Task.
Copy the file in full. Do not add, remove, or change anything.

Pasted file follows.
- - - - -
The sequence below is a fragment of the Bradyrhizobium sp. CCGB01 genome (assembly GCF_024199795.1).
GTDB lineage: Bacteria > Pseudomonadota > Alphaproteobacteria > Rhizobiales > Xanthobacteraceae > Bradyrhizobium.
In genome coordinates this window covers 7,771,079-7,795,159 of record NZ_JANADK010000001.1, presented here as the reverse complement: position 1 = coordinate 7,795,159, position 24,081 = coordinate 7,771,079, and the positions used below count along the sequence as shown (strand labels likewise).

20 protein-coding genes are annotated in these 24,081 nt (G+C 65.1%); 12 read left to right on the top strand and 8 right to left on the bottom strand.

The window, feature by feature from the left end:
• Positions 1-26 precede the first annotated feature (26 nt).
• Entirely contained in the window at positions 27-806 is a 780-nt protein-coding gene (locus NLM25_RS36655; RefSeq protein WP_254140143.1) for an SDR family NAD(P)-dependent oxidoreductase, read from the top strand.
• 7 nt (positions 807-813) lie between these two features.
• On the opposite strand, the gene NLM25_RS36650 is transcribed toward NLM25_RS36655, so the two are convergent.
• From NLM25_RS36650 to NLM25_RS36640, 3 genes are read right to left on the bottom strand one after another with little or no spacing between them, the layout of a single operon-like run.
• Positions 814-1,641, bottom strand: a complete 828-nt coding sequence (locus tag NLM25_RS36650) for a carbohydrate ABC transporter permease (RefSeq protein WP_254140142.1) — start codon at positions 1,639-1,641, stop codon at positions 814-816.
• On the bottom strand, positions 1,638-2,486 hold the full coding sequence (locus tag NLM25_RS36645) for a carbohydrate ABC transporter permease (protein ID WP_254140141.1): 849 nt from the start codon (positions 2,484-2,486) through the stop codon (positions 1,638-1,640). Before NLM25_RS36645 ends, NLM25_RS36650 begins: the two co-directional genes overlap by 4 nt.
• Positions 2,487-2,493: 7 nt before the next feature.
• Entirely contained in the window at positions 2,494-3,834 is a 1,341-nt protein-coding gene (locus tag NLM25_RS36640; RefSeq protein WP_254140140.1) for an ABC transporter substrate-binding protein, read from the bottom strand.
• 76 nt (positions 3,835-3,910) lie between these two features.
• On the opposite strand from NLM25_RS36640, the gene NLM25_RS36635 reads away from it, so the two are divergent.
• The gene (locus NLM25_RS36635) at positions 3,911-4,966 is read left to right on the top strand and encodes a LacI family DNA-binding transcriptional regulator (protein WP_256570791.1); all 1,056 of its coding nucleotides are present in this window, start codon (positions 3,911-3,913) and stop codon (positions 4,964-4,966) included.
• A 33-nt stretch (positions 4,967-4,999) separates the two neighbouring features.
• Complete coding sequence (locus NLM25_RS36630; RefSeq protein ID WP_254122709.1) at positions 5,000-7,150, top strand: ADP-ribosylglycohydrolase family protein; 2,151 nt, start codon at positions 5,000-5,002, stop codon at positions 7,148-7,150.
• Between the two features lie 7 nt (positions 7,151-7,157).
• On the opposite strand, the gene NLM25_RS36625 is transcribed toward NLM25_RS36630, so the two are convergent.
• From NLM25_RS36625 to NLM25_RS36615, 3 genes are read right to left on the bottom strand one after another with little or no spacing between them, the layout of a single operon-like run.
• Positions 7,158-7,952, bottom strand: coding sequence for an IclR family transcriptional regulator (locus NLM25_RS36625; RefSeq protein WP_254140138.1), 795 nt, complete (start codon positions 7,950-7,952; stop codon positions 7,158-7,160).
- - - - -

The sequence below is a fragment of the Bradyrhizobium sp. CCGB01 genome (assembly GCF_024199795.1).
GTDB lineage: Bacteria > Pseudomonadota > Alphaproteobacteria > Rhizobiales > Xanthobacteraceae > Bradyrhizobium.
In genome coordinates this window covers 7,771,079-7,795,159 of record NZ_JANADK010000001.1, presented here as the reverse complement: position 1 = coordinate 7,795,159, position 24,081 = coordinate 7,771,079, and the positions used below count along the sequence as shown (strand labels likewise).

20 protein-coding genes are annotated in these 24,081 nt (G+C 65.1%); 12 read left to right on the top strand and 8 right to left on the bottom strand.

The window, feature by feature from the left end:
• Positions 1-26 precede the first annotated feature (26 nt).
• Entirely contained in the window at positions 27-806 is a 780-nt protein-coding gene (locus NLM25_RS36655; RefSeq protein WP_254140143.1) for an SDR family NAD(P)-dependent oxidoreductase, read from the top strand.
• 7 nt (positions 807-813) lie between these two features.
• On the opposite strand, the gene NLM25_RS36650 is transcribed toward NLM25_RS36655, so the two are convergent.
• From NLM25_RS36650 to NLM25_RS36640, 3 genes are read right to left on the bottom strand one after another with little or no spacing between them, the layout of a single operon-like run.
• Positions 814-1,641, bottom strand: a complete 828-nt coding sequence (locus tag NLM25_RS36650) for a carbohydrate ABC transporter permease (RefSeq protein WP_254140142.1) — start codon at positions 1,639-1,641, stop codon at positions 814-816.
• On the bottom strand, positions 1,638-2,486 hold the full coding sequence (locus tag NLM25_RS36645) for a carbohydrate ABC transporter permease (protein ID WP_254140141.1): 849 nt from the start codon (positions 2,484-2,486) through the stop codon (positions 1,638-1,640). Before NLM25_RS36645 ends, NLM25_RS36650 begins: the two co-directional genes overlap by 4 nt.
• Positions 2,487-2,493: 7 nt before the next feature.
• Entirely contained in the window at positions 2,494-3,834 is a 1,341-nt protein-coding gene (locus tag NLM25_RS36640; RefSeq protein WP_254140140.1) for an ABC transporter substrate-binding protein, read from the bottom strand.
• 76 nt (positions 3,835-3,910) lie between these two features.
• On the opposite strand from NLM25_RS36640, the gene NLM25_RS36635 reads away from it, so the two are divergent.
• The gene (locus NLM25_RS36635) at positions 3,911-4,966 is read left to right on the top strand and encodes a LacI family DNA-binding transcriptional regulator (protein WP_256570791.1); all 1,056 of its coding nucleotides are present in this window, start codon (positions 3,911-3,913) and stop codon (positions 4,964-4,966) included.
• A 33-nt stretch (positions 4,967-4,999) separates the two neighbouring features.
• Complete coding sequence (locus NLM25_RS36630; RefSeq protein ID WP_254122709.1) at positions 5,000-7,150, top strand: ADP-ribosylglycohydrolase family protein; 2,151 nt, start codon at positions 5,000-5,002, stop codon at positions 7,148-7,150.
• Between the two features lie 7 nt (positions 7,151-7,157).
• On the opposite strand, the gene NLM25_RS36625 is transcribed toward NLM25_RS36630, so the two are convergent.
• From NLM25_RS36625 to NLM25_RS36615, 3 genes are read right to left on the bottom strand one after another with little or no spacing between them, the layout of a single operon-like run.
• Positions 7,158-7,952, bottom strand: coding sequence for an IclR family transcriptional regulator (locus NLM25_RS36625; RefSeq protein WP_254140138.1), 795 nt, complete (start codon positions 7,950-7,952; stop codon positions 7,158-7,160).